This story is a supplement to the feature "Why Migraines Strike" which was printed in the August 2008 issue of Scientific American.

Whether headache is initiated by the brain stem, by the cortex or by the subcortex remains an active debate.

In this view, cortical spreading depression, caused by hypersensitive neurons in the cortex, induces both aura and pain. In patients without aura, a wave of neuronal hyperexcitability resembling cortical spreading depression might take place in subcortical regions.

1. Cortical spreading depression is triggered by neurons prone to hyperexcitability.

2. Those neurons release substances that activate trigeminal nerves, which send pain signals to the trigeminal nucleus in the brain stem.

3. The trigeminal nucleus conveys the signals to the thalamus, which relays them to the sensory cortex, involved in the sensation of pain.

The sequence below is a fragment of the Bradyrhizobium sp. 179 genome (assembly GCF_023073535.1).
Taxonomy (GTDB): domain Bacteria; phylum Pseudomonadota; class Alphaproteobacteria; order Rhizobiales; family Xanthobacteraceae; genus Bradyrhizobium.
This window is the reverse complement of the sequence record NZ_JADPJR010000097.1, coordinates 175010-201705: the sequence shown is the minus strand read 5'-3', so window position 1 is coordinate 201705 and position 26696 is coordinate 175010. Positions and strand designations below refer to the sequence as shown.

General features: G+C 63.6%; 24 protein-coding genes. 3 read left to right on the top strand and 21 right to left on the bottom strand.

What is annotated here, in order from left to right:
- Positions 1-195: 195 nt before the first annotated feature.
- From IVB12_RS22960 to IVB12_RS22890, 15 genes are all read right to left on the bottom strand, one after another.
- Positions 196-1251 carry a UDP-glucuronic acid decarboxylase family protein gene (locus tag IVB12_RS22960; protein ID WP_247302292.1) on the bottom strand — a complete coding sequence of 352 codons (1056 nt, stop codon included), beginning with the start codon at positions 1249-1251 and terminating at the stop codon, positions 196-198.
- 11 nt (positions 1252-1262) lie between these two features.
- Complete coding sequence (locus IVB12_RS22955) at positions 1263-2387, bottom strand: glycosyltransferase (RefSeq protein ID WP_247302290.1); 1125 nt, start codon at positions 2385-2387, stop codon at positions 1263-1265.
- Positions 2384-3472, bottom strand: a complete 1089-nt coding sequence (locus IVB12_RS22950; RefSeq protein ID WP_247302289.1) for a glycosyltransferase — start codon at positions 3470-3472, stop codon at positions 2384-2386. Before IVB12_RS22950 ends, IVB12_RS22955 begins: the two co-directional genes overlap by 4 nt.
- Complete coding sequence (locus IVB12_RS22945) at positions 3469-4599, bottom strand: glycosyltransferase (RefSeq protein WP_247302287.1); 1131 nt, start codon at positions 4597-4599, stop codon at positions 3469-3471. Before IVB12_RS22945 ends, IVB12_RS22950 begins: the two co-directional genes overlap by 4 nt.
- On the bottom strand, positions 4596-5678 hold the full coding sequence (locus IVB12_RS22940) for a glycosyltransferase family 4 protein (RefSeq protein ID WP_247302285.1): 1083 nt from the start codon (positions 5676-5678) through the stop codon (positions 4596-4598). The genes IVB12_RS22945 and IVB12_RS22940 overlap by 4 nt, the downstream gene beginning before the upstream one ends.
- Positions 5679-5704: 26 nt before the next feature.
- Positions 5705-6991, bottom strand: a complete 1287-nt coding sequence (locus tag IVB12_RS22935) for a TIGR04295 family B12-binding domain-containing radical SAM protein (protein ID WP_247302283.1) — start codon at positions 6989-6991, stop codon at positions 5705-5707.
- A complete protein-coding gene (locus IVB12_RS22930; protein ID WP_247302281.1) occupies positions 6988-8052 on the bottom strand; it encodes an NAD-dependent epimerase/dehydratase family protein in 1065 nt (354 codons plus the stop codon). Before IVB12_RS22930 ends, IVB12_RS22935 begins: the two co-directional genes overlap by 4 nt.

Alternatively, hypersensitive or malfunctioning nerve cells in three nuclei in the brain stem might be the catalyst.

1. Parts of the brain stem, specifically the raphe nucleus, the locus coeruleus and the periaqueductal gray, behave abnormally.

2. The abnormal brain stem activity triggers spreading depression in the cortex or subcortex, thereby activating the trigeminal system.

3. In addition, the brain stem misbehavior can independently activate the pain pathways leading to the sensory cortex. 

Illustration Credit: Tami Tolpa